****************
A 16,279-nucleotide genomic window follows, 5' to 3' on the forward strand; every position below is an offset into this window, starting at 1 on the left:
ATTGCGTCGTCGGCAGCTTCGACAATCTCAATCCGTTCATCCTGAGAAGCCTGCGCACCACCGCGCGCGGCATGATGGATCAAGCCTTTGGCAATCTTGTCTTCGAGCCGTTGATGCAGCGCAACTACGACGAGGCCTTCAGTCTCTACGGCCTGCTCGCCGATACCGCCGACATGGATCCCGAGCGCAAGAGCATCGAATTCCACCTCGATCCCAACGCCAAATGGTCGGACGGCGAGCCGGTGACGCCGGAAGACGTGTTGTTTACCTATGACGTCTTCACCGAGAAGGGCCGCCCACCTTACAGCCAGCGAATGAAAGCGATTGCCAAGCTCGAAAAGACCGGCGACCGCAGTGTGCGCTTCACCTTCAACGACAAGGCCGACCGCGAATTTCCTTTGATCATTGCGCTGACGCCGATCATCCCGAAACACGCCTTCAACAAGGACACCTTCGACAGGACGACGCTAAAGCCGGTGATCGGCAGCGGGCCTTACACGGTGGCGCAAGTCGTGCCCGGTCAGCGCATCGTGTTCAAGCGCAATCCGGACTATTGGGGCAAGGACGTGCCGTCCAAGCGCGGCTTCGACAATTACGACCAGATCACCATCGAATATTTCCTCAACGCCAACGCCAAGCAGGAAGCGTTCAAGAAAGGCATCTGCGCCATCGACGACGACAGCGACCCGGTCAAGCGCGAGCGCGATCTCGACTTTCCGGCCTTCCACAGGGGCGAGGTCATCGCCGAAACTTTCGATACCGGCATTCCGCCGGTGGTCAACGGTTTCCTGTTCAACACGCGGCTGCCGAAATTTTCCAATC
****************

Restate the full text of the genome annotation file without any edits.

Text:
A 16,279-nucleotide genomic window follows, 5' to 3' on the forward strand; every position below is an offset into this window, starting at 1 on the left:
ATTGCGTCGTCGGCAGCTTCGACAATCTCAATCCGTTCATCCTGAGAAGCCTGCGCACCACCGCGCGCGGCATGATGGATCAAGCCTTTGGCAATCTTGTCTTCGAGCCGTTGATGCAGCGCAACTACGACGAGGCCTTCAGTCTCTACGGCCTGCTCGCCGATACCGCCGACATGGATCCCGAGCGCAAGAGCATCGAATTCCACCTCGATCCCAACGCCAAATGGTCGGACGGCGAGCCGGTGACGCCGGAAGACGTGTTGTTTACCTATGACGTCTTCACCGAGAAGGGCCGCCCACCTTACAGCCAGCGAATGAAAGCGATTGCCAAGCTCGAAAAGACCGGCGACCGCAGTGTGCGCTTCACCTTCAACGACAAGGCCGACCGCGAATTTCCTTTGATCATTGCGCTGACGCCGATCATCCCGAAACACGCCTTCAACAAGGACACCTTCGACAGGACGACGCTAAAGCCGGTGATCGGCAGCGGGCCTTACACGGTGGCGCAAGTCGTGCCCGGTCAGCGCATCGTGTTCAAGCGCAATCCGGACTATTGGGGCAAGGACGTGCCGTCCAAGCGCGGCTTCGACAATTACGACCAGATCACCATCGAATATTTCCTCAACGCCAACGCCAAGCAGGAAGCGTTCAAGAAAGGCATCTGCGCCATCGACGACGACAGCGACCCGGTCAAGCGCGAGCGCGATCTCGACTTTCCGGCCTTCCACAGGGGCGAGGTCATCGCCGAAACTTTCGATACCGGCATTCCGCCGGTGGTCAACGGTTTCCTGTTCAACACGCGGCTGCCGAAATTTTCCAATC